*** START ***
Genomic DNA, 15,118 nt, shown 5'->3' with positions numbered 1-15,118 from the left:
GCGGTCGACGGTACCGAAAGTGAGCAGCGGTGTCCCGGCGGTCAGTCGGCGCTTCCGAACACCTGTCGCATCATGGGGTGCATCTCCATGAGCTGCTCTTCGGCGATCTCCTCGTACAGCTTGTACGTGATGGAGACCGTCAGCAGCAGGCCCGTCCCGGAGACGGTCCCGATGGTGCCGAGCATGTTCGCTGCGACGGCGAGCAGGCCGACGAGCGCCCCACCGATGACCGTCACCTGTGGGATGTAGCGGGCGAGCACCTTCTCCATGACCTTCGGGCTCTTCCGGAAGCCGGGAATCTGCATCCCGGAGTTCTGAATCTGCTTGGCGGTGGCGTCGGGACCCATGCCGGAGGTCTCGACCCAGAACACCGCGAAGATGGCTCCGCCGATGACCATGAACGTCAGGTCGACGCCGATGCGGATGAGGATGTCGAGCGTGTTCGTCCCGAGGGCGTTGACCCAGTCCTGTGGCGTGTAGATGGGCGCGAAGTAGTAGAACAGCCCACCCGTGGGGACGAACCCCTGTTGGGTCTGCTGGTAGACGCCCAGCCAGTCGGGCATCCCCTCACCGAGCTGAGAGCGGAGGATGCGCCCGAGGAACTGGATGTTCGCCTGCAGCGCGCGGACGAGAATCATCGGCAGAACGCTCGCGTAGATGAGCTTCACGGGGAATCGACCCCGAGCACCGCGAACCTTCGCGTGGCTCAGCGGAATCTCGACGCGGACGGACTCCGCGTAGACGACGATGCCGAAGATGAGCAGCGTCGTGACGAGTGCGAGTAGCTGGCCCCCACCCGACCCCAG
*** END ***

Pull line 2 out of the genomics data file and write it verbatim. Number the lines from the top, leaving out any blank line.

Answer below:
GCGGTCGACGGTACCGAAAGTGAGCAGCGGTGTCCCGGCGGTCAGTCGGCGCTTCCGAACACCTGTCGCATCATGGGGTGCATCTCCATGAGCTGCTCTTCGGCGATCTCCTCGTACAGCTTGTACGTGATGGAGACCGTCAGCAGCAGGCCCGTCCCGGAGACGGTCCCGATGGTGCCGAGCATGTTCGCTGCGACGGCGAGCAGGCCGACGAGCGCCCCACCGATGACCGTCACCTGTGGGATGTAGCGGGCGAGCACCTTCTCCATGACCTTCGGGCTCTTCCGGAAGCCGGGAATCTGCATCCCGGAGTTCTGAATCTGCTTGGCGGTGGCGTCGGGACCCATGCCGGAGGTCTCGACCCAGAACACCGCGAAGATGGCTCCGCCGATGACCATGAACGTCAGGTCGACGCCGATGCGGATGAGGATGTCGAGCGTGTTCGTCCCGAGGGCGTTGACCCAGTCCTGTGGCGTGTAGATGGGCGCGAAGTAGTAGAACAGCCCACCCGTGGGGACGAACCCCTGTTGGGTCTGCTGGTAGACGCCCAGCCAGTCGGGCATCCCCTCACCGAGCTGAGAGCGGAGGATGCGCCCGAGGAACTGGATGTTCGCCTGCAGCGCGCGGACGAGAATCATCGGCAGAACGCTCGCGTAGATGAGCTTCACGGGGAATCGACCCCGAGCACCGCGAACCTTCGCGTGGCTCAGCGGAATCTCGACGCGGACGGACTCCGCGTAGACGACGATGCCGAAGATGAGCAGCGTCGTGACGAGTGCGAGTAGCTGGCCCCCACCCGACCCCAG